In football, the ‘king’ of sport, Nigeria has recorded a few global firsts.
In cadet U17, Nigeria remains the undisputed champions in five editions, starting with the inaugural edition in China in 1985. Golden Eaglets have repeated the feat in 1993, 2007, 2013 and 2015.
With three AFCON titles in 1980, 1994 and 2013, the senior national team, the Super Eagles, have earned respect in the continent. They have also made decent outings at the Mundial since their debut at USA ‘94. Although the team’s best performance remain a second round showings.
Emerging as the first African nation to win the Olympic men’s football at Atlanta ‘96, perhaps, remains the biggest honour for Nigeria in the beautiful game.
Dream Team, as Nwankwo Kanu-led squad was called, earned a place amongst the greatest moments in Nigerian sports history.
Glittering on a giant wall inside the Atlanta Olympic Stadium, embossed in gold letters, are the names of 22 Nigerian football players who put up some of the most spectacular and most entertaining football displays of any modern Olympics in history. They played against two of the strongest teams in the world at the time: Argentina and Brazil, and came out victorious in grandest style.
The players who made the feat possible included; Sunday Oliseh, Victor Nosa Ikpeba, Mobi Oparaku, Tijani Babangida, Daniel Amokachi, Emmanuel Amuneke, Austin Jay Jay Okocha, Nwankwo Kanu, Celestine Babayaro, Emmanuel Babayaro, Dosu Joseph etc.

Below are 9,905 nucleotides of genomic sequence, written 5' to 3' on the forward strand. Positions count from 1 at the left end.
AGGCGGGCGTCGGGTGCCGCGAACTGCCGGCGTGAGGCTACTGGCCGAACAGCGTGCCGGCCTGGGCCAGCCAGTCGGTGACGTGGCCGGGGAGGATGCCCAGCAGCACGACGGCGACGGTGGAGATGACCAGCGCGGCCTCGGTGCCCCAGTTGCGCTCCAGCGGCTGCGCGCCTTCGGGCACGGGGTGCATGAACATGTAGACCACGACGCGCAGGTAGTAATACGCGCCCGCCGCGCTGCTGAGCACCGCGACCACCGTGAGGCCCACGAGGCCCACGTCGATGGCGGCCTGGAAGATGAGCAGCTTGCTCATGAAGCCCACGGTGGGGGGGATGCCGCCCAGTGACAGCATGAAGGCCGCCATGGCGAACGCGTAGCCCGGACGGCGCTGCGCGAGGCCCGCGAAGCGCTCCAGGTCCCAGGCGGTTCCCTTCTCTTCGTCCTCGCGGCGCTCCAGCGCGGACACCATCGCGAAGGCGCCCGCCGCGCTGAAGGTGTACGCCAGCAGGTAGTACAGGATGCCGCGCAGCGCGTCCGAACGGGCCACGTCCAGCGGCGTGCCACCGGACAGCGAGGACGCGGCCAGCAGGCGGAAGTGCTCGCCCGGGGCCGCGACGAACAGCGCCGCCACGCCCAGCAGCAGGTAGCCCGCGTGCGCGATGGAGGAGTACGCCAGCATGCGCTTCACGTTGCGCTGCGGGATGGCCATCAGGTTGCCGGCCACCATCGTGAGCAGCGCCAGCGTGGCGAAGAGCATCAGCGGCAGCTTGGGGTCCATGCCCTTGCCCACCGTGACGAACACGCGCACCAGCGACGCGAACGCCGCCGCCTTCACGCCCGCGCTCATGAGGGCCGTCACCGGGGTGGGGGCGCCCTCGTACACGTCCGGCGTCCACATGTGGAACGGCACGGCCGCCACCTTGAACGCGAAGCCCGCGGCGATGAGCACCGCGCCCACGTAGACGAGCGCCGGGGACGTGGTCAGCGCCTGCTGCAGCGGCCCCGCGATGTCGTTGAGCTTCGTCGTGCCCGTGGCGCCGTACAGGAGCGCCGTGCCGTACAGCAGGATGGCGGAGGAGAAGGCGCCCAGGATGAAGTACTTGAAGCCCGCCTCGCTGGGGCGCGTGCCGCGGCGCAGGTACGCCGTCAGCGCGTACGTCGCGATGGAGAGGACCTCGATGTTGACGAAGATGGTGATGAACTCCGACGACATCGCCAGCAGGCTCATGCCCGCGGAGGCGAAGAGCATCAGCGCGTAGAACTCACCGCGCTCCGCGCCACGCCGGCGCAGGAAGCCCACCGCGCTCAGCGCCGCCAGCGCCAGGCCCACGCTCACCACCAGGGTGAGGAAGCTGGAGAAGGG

Our women’s senior team have also dominated the continent and made appearances at the World Cup since the first edition in China in 1991.
Despite these many achievements, what then went wrong in the last decade that it has become almost impossible to replicate those feats of Nigeria’s golden moments?
According to Chief Segun Odegbami, a former Green Eagles star, unfortunate circumstances subsumed the National Sports Commission (NSC) that was developing sports from the early 1970s and doing a great job into the Ministry of Information, Youth and Sports, around 1991 or 1992. That was the era of Isaac Akioye as Director of Sports at the commission.
“The offices of the Director of Sports of the NSC (a field technician) with that of the Director of Sports in the ministry (a civil servant) became one.
“The beneficiary of the merger and new office, an academician, newly engaged by the ministry without any previous experience or grounding in the original vision of the trajectory of sports development in the NSC, was also given the responsibility to run the most powerful and complex sports association in Nigeria, the NFA. He was made the sole administrator,” recalled
the cerebral former Nigerian footballer.
In Odegbami’s conclusion, that error made by merging the NSC’s Director of Sports with that of the ministry, “became a tipping and turning point for Nigerian sports development. Needless to go into the details, but the resultant effect is that sport, in all ramifications, lost its original direction and has not recovered ever since”.
Although the current Sports Minister, Sunday Dare, is making progress with getting the infrastructure back to life through his “Adopt an Athlete” and “Adopt a Facility” to renovate projects, the fear in sports circle in the country is that the rate of turnover of leadership (ministers) in that sector may not allow him carry out a comprehensive reform that may lead the country out of the woods.
He certainly needs commendation for the move to honour men and women who have contributed to the growth of the sector as we celebrate the country’s 60 independent anniversary today.
That ceremony to honour Nigeria’s heroes and heroines scheduled for today has however been moved to Friday, October 16. It certainly is one way to tell the past sportsmen and women that their labour for the country were not in vain.